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Houthi attack on UK-registered ship in Red Sea 'caused major oil leak', US millitary says

Houthi supportsers attend a rally against the US-led strikes on Yemen and Israel's war in Gaza Strip (AP)
Houthi supportsers attend a rally against the US-led strikes on Yemen and Israel's war in Gaza Strip (AP)

An attack by Yemeni Houthi rebels on a British-registered ship earlier this month caused a significant oil leak, the US military has said.

The Rubymar, a Belize-flagged, Lebanese-operated cargo vessel, was attacked on February 18 while sailing through the Bab el-Mandeb Strait which connects the Red Sea and the Gulf of Aden, US Central Command said.

The missile attack forced the crew to abandon the vessel, which had been on its way to Bulgaria after leaving Khorfakkan in the United Arab Emirates.

It was transporting more than 41,000 tons of fertiliser, CentCom said in a statement.

The statement said the vessel suffered significant damage which caused an 18-mile oil slick, and the ship's cargo "could spill into the Red Sea and worsen this environmental disaster".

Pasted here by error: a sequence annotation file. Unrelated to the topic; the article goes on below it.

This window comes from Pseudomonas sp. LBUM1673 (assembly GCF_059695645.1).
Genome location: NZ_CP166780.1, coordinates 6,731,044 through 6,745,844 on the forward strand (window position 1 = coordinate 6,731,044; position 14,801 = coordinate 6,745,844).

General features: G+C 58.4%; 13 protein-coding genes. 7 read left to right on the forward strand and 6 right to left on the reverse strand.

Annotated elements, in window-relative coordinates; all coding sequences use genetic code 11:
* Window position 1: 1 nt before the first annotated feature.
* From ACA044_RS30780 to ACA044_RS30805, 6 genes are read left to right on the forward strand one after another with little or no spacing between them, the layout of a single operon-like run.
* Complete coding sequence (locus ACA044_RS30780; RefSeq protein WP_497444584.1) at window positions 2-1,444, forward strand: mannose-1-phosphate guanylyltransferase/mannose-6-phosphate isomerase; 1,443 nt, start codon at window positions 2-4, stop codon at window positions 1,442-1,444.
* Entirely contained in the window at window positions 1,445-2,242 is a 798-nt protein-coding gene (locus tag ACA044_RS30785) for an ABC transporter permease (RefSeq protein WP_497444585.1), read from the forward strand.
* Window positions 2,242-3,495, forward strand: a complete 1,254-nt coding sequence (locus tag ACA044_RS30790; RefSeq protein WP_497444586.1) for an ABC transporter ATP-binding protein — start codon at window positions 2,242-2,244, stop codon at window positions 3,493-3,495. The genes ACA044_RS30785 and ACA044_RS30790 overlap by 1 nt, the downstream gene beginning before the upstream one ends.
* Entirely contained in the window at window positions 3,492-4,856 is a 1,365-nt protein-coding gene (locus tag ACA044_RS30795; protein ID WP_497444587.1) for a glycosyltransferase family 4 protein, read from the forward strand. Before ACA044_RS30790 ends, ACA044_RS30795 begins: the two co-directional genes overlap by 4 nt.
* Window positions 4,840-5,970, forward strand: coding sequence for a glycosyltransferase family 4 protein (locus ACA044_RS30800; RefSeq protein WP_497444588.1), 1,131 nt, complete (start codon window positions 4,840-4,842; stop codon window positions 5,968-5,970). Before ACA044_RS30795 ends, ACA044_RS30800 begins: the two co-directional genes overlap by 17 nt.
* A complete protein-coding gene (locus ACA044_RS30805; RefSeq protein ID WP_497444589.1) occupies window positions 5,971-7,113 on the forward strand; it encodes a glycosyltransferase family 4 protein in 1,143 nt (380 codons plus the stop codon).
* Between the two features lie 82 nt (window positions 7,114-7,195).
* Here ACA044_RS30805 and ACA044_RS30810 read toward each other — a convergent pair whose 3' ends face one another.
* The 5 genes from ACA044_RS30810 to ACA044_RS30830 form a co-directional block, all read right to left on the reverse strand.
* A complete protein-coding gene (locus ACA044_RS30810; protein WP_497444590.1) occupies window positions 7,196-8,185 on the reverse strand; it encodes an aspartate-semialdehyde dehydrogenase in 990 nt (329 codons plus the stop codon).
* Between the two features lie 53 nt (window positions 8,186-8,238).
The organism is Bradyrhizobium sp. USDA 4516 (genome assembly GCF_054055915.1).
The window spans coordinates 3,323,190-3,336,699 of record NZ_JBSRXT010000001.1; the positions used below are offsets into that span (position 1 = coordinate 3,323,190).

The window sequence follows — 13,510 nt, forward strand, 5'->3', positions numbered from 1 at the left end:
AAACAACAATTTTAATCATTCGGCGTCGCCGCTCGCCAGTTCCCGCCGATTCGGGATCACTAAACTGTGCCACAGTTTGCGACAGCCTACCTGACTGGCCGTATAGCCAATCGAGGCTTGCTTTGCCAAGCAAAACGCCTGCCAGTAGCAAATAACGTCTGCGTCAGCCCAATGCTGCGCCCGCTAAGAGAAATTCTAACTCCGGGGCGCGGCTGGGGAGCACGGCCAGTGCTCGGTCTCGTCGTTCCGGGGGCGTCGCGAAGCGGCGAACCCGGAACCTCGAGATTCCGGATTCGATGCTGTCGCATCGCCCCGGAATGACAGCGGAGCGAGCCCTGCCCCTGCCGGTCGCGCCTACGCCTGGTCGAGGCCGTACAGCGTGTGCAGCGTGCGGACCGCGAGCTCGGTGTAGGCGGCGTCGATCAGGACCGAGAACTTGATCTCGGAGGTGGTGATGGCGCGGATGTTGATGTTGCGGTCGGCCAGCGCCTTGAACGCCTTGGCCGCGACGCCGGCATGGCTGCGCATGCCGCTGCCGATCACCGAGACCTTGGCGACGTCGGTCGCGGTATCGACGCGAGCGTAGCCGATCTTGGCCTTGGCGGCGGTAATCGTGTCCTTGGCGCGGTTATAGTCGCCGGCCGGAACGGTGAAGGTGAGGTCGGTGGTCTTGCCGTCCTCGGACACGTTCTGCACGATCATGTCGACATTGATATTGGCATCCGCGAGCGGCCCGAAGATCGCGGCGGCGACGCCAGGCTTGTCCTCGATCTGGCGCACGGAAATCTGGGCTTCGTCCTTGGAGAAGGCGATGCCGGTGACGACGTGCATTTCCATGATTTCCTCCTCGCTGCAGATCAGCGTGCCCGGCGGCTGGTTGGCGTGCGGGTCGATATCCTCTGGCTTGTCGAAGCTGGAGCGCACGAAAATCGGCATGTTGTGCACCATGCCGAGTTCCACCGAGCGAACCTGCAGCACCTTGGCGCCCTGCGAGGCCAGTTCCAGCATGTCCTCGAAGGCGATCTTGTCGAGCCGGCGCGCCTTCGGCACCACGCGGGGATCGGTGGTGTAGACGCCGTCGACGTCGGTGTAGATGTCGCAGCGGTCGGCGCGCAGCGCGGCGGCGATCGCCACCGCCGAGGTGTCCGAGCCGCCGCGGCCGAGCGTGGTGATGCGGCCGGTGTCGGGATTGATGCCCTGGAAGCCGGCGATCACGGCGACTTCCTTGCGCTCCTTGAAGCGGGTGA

"The Houthis continue to demonstrate disregard for the regional impact of their indiscriminate attacks, threatening the fishing industry, coastal communities and imports of food supplies," it added.

Fans of the Houthi show their support (AP)
Fans of the Houthi show their support (AP)

Separately, CentCom said it had launched attacks on Houthi-held areas in Yemen on Friday, destroying seven mobile anti-ship cruise missiles that were prepared to launch towards the Red Sea.

It described the strikes as "self-defence", saying the missiles "presented an imminent threat to merchant vessels and to the US Navy ships in the region".

Houthi-run media reported strikes by the US and the UK on the district of Durayhimi in the Red Sea province of Hodeida.

The US military has in recent weeks launched waves of strikes on Houthi-held areas inside Yemen in response to attacks on shipping routes in the Red Sea.

Since November, the rebels have repeatedly targeted ships in the Red Sea and surrounding waters.

They claim to be acting over Israel's war targeting Hamas in the Gaza Strip, but have frequently targeted vessels with tenuous or no clear links to Israel, threatening shipping in a key route for trade among Asia, the Middle East and Europe.

The targeted vessels have included at least one with cargo for Iran, the Houthis' main benefactor.